Do I believe that America has changed in regards to work? No. Documents show that management has complained about workers since the 18th century in America. Where do you think we get the stereotypes about which groups are lazy v. industrious? Taxonomy charts were made from these stereotypes. Masters justified the use of the whip by such claims. Irish were deemed not good workers from such. The federal government taxed Chinese workers in 1852 and later banned Chinese immigration in 1882 b/c whites felt threatened by their industry.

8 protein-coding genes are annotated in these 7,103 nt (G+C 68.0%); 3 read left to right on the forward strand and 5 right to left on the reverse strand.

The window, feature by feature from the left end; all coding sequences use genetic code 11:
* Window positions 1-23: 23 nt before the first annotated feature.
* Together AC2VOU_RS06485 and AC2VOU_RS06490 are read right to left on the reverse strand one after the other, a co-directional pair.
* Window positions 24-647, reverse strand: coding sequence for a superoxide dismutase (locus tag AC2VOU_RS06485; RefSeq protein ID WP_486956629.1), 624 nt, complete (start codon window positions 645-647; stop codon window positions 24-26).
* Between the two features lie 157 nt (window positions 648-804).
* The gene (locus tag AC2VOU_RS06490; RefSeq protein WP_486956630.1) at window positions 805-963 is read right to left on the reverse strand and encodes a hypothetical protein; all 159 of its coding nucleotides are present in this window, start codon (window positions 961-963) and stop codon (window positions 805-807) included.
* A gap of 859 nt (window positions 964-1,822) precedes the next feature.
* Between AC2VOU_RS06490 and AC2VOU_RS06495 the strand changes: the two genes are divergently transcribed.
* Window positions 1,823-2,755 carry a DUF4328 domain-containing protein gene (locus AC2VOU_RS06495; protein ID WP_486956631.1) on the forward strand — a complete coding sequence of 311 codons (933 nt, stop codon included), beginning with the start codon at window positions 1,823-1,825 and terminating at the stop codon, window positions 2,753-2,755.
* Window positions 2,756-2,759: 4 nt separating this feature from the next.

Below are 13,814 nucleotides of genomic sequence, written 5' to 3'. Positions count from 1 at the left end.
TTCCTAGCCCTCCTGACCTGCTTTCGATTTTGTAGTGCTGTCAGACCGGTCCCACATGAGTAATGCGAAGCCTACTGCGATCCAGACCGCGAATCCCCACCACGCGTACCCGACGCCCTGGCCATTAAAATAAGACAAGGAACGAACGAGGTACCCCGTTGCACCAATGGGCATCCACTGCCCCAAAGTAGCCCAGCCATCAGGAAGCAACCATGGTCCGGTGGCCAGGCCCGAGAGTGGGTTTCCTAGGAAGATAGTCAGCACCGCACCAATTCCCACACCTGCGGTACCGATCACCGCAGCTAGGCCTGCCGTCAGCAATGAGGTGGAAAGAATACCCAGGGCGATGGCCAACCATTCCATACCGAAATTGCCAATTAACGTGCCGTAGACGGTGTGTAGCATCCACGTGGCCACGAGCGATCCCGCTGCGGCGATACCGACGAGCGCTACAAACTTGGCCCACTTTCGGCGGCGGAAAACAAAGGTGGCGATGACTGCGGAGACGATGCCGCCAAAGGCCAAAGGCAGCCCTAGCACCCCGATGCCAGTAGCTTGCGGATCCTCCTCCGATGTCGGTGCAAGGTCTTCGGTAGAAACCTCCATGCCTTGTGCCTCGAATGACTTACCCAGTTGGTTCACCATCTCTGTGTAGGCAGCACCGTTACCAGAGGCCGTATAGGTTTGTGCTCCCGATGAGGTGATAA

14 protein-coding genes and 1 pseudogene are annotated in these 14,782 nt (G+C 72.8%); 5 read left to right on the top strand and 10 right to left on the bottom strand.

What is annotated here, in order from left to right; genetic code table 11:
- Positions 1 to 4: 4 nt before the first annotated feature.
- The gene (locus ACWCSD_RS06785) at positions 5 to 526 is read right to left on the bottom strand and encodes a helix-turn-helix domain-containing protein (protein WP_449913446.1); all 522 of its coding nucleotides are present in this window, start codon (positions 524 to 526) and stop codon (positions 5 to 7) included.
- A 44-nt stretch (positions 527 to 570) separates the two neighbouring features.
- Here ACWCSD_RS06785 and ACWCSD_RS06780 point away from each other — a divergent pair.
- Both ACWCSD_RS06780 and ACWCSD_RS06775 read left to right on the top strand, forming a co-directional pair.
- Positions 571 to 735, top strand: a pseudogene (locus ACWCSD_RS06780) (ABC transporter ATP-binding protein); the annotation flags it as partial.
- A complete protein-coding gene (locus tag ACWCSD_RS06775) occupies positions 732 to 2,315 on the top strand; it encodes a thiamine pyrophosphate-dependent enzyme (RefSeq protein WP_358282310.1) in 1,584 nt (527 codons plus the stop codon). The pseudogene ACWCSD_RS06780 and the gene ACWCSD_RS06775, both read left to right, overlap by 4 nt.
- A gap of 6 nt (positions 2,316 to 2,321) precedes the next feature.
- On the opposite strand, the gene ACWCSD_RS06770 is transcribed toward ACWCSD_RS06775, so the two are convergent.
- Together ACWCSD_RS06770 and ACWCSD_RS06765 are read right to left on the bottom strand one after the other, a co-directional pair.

Even Biblically, Paul had to encourage the Thessalonians (see 3:11-12) to work telling them that ‘if you don’t work, you don’t eat.” Remember why the Anglo colonists abandoned Indian labor for that of African labor in the Caribbean and South America?